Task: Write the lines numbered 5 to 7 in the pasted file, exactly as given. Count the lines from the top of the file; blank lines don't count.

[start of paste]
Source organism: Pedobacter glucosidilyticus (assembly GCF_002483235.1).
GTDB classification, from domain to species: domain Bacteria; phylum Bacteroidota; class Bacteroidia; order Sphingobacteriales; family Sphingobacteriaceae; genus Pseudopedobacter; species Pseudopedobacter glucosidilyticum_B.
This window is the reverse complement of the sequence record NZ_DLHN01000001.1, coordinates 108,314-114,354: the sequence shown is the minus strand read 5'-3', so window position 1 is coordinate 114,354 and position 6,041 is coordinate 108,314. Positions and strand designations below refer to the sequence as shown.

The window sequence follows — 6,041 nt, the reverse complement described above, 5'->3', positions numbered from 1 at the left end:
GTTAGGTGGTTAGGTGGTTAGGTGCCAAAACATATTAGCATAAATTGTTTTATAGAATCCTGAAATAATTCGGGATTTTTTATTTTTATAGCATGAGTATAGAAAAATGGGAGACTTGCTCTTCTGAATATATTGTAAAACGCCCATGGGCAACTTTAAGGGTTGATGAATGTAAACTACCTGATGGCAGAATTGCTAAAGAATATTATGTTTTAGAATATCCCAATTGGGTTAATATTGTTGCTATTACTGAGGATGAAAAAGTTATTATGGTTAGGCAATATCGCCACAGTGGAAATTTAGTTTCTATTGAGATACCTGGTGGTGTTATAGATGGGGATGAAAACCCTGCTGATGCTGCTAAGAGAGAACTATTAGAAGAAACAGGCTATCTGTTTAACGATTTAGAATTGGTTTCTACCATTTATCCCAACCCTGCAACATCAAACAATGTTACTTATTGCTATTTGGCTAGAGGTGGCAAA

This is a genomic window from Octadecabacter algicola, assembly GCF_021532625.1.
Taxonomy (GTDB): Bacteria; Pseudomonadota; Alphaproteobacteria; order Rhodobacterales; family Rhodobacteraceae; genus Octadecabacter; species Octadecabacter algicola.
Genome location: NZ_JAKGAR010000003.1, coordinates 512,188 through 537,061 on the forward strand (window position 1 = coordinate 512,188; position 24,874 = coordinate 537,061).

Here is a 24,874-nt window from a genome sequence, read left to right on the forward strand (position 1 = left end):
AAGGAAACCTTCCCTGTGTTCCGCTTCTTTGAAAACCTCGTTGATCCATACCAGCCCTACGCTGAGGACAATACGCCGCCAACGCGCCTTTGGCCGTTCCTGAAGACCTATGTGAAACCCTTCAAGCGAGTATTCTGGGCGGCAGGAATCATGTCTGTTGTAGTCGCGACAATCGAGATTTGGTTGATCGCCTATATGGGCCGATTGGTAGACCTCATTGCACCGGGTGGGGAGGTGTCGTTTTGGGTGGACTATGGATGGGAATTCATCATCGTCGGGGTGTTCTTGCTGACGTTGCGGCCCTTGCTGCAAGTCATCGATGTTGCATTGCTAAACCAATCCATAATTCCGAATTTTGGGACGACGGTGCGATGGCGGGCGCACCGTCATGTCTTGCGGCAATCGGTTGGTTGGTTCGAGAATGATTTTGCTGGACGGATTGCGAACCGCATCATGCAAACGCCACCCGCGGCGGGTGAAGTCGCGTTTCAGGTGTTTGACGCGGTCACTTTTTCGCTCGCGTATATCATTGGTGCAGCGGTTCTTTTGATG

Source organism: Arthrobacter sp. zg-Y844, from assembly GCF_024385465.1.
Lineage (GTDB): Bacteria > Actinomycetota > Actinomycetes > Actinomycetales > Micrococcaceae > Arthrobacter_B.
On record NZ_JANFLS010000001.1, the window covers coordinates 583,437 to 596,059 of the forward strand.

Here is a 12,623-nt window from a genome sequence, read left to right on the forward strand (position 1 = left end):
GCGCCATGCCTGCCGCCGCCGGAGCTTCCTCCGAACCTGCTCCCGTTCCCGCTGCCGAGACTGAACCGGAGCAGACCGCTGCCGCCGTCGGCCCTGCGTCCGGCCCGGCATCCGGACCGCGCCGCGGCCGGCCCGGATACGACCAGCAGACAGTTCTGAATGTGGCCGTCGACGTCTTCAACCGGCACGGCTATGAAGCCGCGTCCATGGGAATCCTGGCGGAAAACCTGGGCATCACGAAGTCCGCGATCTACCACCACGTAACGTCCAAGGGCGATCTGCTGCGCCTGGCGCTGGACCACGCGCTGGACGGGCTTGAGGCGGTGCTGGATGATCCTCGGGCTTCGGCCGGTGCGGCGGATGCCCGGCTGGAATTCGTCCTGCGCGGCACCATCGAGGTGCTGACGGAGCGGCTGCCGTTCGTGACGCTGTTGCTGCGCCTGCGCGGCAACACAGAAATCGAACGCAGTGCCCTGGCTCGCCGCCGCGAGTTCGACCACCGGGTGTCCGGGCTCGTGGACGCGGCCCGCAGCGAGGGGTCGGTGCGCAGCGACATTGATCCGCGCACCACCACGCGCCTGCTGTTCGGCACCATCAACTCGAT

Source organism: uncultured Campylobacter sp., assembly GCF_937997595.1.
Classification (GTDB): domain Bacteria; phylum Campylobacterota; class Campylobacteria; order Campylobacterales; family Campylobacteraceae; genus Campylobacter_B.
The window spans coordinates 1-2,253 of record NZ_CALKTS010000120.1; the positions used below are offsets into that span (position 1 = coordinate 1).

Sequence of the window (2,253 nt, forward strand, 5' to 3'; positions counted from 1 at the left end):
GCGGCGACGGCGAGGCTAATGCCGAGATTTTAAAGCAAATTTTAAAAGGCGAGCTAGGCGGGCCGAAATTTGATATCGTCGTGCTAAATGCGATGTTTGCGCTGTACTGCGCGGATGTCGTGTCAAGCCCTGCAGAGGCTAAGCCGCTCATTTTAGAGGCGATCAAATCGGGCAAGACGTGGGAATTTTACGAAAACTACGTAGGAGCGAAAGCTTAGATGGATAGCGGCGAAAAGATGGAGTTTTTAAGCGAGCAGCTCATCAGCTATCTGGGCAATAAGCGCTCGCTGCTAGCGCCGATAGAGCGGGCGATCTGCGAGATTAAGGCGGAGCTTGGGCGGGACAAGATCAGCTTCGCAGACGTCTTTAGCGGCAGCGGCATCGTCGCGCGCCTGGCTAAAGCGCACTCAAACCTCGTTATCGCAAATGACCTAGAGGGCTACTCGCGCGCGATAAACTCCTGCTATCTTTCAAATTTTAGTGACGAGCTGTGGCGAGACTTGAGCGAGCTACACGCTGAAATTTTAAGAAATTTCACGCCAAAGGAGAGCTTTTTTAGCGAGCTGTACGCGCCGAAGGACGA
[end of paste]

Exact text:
GTTAGGTGGTTAGGTGGTTAGGTGCCAAAACATATTAGCATAAATTGTTTTATAGAATCCTGAAATAATTCGGGATTTTTTATTTTTATAGCATGAGTATAGAAAAATGGGAGACTTGCTCTTCTGAATATATTGTAAAACGCCCATGGGCAACTTTAAGGGTTGATGAATGTAAACTACCTGATGGCAGAATTGCTAAAGAATATTATGTTTTAGAATATCCCAATTGGGTTAATATTGTTGCTATTACTGAGGATGAAAAAGTTATTATGGTTAGGCAATATCGCCACAGTGGAAATTTAGTTTCTATTGAGATACCTGGTGGTGTTATAGATGGGGATGAAAACCCTGCTGATGCTGCTAAGAGAGAACTATTAGAAGAAACAGGCTATCTGTTTAACGATTTAGAATTGGTTTCTACCATTTATCCCAACCCTGCAACATCAAACAATGTTACTTATTGCTATTTGGCTAGAGGTGGCAAA

This is a genomic window from Octadecabacter algicola, assembly GCF_021532625.1.
Taxonomy (GTDB): Bacteria; Pseudomonadota; Alphaproteobacteria; order Rhodobacterales; family Rhodobacteraceae; genus Octadecabacter; species Octadecabacter algicola.